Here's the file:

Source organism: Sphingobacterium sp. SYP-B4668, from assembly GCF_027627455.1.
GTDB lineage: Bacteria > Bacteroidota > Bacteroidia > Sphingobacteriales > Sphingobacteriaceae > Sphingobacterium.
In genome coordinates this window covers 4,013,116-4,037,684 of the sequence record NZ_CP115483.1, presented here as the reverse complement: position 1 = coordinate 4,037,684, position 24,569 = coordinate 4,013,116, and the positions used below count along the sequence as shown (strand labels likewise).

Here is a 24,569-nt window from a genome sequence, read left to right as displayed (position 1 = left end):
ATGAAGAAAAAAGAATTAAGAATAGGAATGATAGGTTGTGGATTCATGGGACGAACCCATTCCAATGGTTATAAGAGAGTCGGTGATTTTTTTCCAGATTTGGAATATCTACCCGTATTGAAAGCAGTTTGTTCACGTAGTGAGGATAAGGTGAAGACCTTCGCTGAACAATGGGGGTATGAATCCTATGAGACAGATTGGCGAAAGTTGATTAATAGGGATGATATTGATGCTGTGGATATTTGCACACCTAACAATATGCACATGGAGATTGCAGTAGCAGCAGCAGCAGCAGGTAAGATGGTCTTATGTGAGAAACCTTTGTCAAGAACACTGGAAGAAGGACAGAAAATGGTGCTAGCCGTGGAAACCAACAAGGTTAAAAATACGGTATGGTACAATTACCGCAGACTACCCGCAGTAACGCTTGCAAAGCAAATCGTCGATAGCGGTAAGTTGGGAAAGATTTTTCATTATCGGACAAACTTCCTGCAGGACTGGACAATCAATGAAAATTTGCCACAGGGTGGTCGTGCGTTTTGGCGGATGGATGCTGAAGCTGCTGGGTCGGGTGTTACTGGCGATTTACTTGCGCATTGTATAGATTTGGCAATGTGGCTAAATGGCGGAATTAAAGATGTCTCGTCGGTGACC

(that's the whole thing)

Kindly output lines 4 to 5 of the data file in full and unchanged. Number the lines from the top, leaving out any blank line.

Here is a 24,569-nt window from a genome sequence, read left to right as displayed (position 1 = left end):
ATGAAGAAAAAAGAATTAAGAATAGGAATGATAGGTTGTGGATTCATGGGACGAACCCATTCCAATGGTTATAAGAGAGTCGGTGATTTTTTTCCAGATTTGGAATATCTACCCGTATTGAAAGCAGTTTGTTCACGTAGTGAGGATAAGGTGAAGACCTTCGCTGAACAATGGGGGTATGAATCCTATGAGACAGATTGGCGAAAGTTGATTAATAGGGATGATATTGATGCTGTGGATATTTGCACACCTAACAATATGCACATGGAGATTGCAGTAGCAGCAGCAGCAGCAGGTAAGATGGTCTTATGTGAGAAACCTTTGTCAAGAACACTGGAAGAAGGACAGAAAATGGTGCTAGCCGTGGAAACCAACAAGGTTAAAAATACGGTATGGTACAATTACCGCAGACTACCCGCAGTAACGCTTGCAAAGCAAATCGTCGATAGCGGTAAGTTGGGAAAGATTTTTCATTATCGGACAAACTTCCTGCAGGACTGGACAATCAATGAAAATTTGCCACAGGGTGGTCGTGCGTTTTGGCGGATGGATGCTGAAGCTGCTGGGTCGGGTGTTACTGGCGATTTACTTGCGCATTGTATAGATTTGGCAATGTGGCTAAATGGCGGAATTAAAGATGTCTCGTCGGTGACC